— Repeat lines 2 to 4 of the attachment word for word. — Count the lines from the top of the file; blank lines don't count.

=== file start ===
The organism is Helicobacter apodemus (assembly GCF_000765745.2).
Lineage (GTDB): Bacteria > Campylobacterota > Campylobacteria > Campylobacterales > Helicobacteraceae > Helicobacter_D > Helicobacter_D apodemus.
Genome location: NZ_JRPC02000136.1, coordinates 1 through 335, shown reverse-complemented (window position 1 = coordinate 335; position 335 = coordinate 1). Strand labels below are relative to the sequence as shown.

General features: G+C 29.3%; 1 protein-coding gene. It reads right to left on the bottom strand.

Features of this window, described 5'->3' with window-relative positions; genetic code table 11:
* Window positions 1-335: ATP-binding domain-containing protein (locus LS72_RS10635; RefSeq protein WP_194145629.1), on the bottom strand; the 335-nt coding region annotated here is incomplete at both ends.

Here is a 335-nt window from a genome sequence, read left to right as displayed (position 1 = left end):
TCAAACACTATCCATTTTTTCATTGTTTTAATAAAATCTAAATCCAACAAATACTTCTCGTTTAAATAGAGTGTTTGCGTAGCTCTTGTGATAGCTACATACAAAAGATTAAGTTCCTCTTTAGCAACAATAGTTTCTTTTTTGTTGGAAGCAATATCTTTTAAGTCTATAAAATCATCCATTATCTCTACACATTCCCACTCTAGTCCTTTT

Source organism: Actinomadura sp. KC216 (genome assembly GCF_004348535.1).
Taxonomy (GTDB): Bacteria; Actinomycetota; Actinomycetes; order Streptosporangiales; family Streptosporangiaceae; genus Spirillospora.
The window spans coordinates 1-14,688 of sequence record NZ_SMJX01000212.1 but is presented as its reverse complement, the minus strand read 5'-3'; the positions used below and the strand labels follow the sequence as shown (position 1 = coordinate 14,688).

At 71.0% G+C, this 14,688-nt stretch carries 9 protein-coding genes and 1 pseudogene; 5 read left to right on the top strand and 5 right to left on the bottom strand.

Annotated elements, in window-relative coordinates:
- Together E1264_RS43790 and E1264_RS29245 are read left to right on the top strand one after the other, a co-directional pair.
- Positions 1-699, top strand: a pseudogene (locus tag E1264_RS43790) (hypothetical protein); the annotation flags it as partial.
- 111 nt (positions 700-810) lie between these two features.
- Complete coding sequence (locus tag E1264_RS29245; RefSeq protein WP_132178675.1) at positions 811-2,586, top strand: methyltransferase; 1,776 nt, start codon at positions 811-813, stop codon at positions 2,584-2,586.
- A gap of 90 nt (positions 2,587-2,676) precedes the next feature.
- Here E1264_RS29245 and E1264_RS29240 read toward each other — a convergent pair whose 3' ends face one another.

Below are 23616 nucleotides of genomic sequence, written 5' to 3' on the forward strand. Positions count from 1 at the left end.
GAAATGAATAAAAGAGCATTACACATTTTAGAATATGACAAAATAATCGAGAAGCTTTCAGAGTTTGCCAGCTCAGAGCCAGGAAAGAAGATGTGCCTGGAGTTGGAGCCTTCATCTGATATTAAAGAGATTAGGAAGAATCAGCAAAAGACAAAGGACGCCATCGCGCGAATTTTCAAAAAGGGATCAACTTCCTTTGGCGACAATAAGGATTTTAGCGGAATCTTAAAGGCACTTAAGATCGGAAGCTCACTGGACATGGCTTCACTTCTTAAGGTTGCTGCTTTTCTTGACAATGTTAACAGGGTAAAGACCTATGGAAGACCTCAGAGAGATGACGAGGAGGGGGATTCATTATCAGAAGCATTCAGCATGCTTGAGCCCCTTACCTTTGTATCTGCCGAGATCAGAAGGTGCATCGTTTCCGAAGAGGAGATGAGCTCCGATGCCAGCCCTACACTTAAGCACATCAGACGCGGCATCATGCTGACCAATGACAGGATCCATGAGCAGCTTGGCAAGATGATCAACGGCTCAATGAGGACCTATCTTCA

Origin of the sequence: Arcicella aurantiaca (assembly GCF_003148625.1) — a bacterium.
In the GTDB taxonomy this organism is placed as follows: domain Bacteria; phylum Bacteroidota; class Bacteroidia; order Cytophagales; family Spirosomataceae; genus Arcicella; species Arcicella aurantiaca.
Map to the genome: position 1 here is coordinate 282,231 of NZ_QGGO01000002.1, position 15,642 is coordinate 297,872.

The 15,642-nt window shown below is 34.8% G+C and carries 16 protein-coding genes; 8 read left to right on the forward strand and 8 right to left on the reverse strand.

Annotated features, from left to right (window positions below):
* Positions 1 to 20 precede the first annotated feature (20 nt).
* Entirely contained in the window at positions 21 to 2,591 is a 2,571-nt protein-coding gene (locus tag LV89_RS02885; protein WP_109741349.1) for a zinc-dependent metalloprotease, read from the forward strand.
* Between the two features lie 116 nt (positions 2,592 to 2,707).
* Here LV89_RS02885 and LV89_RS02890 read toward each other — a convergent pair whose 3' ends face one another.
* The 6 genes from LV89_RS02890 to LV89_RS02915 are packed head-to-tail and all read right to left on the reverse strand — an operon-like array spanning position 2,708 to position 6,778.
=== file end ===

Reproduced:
Lineage (GTDB): Bacteria > Campylobacterota > Campylobacteria > Campylobacterales > Helicobacteraceae > Helicobacter_D > Helicobacter_D apodemus.
Genome location: NZ_JRPC02000136.1, coordinates 1 through 335, shown reverse-complemented (window position 1 = coordinate 335; position 335 = coordinate 1). Strand labels below are relative to the sequence as shown.

General features: G+C 29.3%; 1 protein-coding gene. It reads right to left on the bottom strand.